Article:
Offshore aquaculture | realistic projects | big business | seafood | ocean colonization | ocean ranching | oceanic investment | world food security | oceanic business alliance


(Wilfried Ellmer) #41

I am the thread starter - so what is apropiate for this thread is my call - not yours.

• If you don´t like my thread, the apropiate thing would be, to open your own thread, for the topic you pretend, instead ranting on my thread, that you are not in agreement with it - isn`t that obvious ?


• The hypothesis that ranting and negativity is not a good way to move seasteading forward was coined earlier.


• I did not force you to visit my thread you did come in here. So bare with me or leave.


Thanks for the links.


Rantring, controversy, meta topics, in the cafe please which is the apropiate thread for this kind of stuff.

Kindest Regards

The thread starter


Ecofisk tank | oil storage concrete tank in the North Sea.




#42

Ekofisk is a gravity structure, please explain how that applies to Seasteading, with a goal of floating, mobility, expanding into International Waters, etc.

Nick Terdre
Contributing Editor
After years of planning, ConocoPhillips has finally begun abandonment of the Ekofisk tank on its flagship field in the Norwegian sector of the North Sea. Cleaning of the tank’s storage cells is under way, and a contractor has been chosen to remove the topsides, starting next year.
Surrounded by its protective barrier, the Ekofisk tank, 2/4 T , stands like a colossus at the center of the Ekofisk platform complex. Installed in 1973 in a water depth of around 75 m, it was the first offshore installation with a concrete gravity base. The latter is 90 m high and 89 m in diameter, and weighs 290,000 tonnes.


Troll A is the single tallest gravity-based structure ever built.
Dimensions[edit]

Continuous slip formed gravity base structure supports under construction in a Norwegian fiord. The tower cranes delivered concrete to the support cylinders during the continuous pour of concrete to create seamless walls.
The Troll A platform has an overall height of 472 metres (1,549 ft), weighs 683,600 tons (1.2 million tons with ballast)[2] and has the distinction of being the tallest and heaviest structure ever moved by mankind. The platform stands on the sea floor 303 metres (994 feet) below the surface of the sea and one of the continuous-slip-formed[3] concrete cylindrical legs (the leg containing the import and export risers) has an elevator that takes over nine minutes to travel[3] from the platform above the waves to the sea floor. The walls of Troll A’s legs are over 1 metre thick made of steel reinforced concrete formed in one continuous pour (slip forming)[3] and each is a mathematically joined composite of several conical cylinders that flares out smoothly to greater diameters at both the top and bottom, so each support is somewhat wasp-waisted viewed in profile and circular in any cross-section (see picture at right). The concrete legs must be able to withstand intense pressure so are built using a continuous flow of concrete, a lengthy process that takes 20 minutes per 5 cm laid.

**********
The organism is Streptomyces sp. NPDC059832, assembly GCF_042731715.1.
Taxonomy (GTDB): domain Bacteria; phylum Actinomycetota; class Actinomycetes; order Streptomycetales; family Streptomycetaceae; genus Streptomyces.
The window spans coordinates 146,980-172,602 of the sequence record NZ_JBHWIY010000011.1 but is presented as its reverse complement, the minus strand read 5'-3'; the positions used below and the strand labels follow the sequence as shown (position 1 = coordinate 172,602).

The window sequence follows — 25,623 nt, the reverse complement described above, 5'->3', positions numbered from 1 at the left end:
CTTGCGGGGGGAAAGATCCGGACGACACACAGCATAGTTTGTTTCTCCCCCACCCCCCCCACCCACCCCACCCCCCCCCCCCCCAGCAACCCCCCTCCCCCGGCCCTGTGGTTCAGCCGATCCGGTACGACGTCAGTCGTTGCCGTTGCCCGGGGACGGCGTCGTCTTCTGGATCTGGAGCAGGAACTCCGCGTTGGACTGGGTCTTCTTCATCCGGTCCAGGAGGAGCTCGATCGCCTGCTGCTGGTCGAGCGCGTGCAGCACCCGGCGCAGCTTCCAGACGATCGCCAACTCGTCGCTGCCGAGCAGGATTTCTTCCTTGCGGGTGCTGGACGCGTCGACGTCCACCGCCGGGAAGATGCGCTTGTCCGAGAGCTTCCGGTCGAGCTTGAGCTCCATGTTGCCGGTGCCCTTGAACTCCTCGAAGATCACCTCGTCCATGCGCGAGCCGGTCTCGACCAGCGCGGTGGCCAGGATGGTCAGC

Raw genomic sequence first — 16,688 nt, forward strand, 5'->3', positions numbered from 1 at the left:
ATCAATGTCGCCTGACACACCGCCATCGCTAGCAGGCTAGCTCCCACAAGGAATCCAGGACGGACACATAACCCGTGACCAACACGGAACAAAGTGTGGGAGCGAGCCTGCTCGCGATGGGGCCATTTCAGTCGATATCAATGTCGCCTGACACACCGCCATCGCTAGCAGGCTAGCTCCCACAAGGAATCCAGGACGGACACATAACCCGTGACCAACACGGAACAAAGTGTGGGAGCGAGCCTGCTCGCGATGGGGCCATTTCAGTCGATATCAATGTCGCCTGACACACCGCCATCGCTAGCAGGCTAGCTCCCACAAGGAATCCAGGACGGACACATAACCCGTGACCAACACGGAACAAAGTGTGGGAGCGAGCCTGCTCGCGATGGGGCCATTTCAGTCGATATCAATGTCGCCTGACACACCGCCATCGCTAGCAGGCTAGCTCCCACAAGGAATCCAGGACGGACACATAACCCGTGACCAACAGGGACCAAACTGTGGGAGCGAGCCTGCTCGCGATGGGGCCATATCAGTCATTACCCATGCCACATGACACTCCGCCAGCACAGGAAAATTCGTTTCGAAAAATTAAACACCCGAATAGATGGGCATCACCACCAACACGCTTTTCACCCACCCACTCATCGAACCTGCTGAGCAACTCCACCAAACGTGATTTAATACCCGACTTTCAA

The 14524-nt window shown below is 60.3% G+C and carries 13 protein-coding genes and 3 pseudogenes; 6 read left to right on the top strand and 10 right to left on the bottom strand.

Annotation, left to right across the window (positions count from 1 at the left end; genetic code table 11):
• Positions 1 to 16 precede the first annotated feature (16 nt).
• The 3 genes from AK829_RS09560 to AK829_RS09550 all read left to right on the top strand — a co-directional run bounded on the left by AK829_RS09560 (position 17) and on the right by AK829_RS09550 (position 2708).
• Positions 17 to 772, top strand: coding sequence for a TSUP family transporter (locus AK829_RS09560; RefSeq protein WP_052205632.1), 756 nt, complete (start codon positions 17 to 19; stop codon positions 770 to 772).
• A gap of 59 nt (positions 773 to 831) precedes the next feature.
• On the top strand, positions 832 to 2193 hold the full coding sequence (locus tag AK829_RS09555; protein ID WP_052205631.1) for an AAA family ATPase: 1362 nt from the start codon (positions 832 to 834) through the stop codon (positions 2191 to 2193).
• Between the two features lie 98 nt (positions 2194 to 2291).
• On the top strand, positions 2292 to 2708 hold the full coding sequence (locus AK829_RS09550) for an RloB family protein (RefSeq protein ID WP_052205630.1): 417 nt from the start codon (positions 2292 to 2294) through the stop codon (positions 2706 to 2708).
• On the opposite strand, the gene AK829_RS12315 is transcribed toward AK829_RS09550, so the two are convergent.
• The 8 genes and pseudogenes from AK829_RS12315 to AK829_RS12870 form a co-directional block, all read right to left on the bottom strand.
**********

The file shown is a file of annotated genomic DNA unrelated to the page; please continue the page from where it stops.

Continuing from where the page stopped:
Construction[edit]
Troll A was built by Norwegian Contractors for Norske Shell, with base construction beginning in July 1991[4] at a cost of 4150 million NOK,[5][6] or approximately US$650 million at the time.[7] The base and the deck were built separately, and were joined in 1995 while the base was partially submerged. The base is a Condeep gravity base structure built from reinforced concrete.


Seamounts, being the result of volcanic activity, are subject to rising, and subsiding, at the whim of geological movement. What happens when the earth shrugs, and your seamount rises, causing your gravity-base structure to topple, or subsides, causing it to sink?


(Wilfried Ellmer) #43

The Ecofisk tank is a classical case how “off the shelf concrete casting” is applied to create big industrial marine structures in the North Sea. Check on the other 50 structures of this lot and their building details here.


The methods used in these structures are summed up under heavy method .


For the field of Offshore Aquaculture, especially for free floating truss structure cages the more advanced light composit methods should be applied.


Advanced cement composites can be made weight neutral in sea water what makes them ideal for economic and durable fish enclosure cages that can stand the ambient of the open sea.

More on advanced concrete technology in Seasteading


Truss structure in printed concrete composite.



Artist Matias Volco


This picture shows how production and use of fish cages can be combined with a floating harbor support structure in the open sea.


Hypothesis:


We can definitly impove on what is implemented technology already in offshore aquaculture


It is rather about the novel use of cement bonder, fiber, and filler, combinations than the application of large scale industial concrete cast.


Sesteading will open a unrestricted development space for “special concrete engineering” that goes far beyond what is “off the shelf tech” today.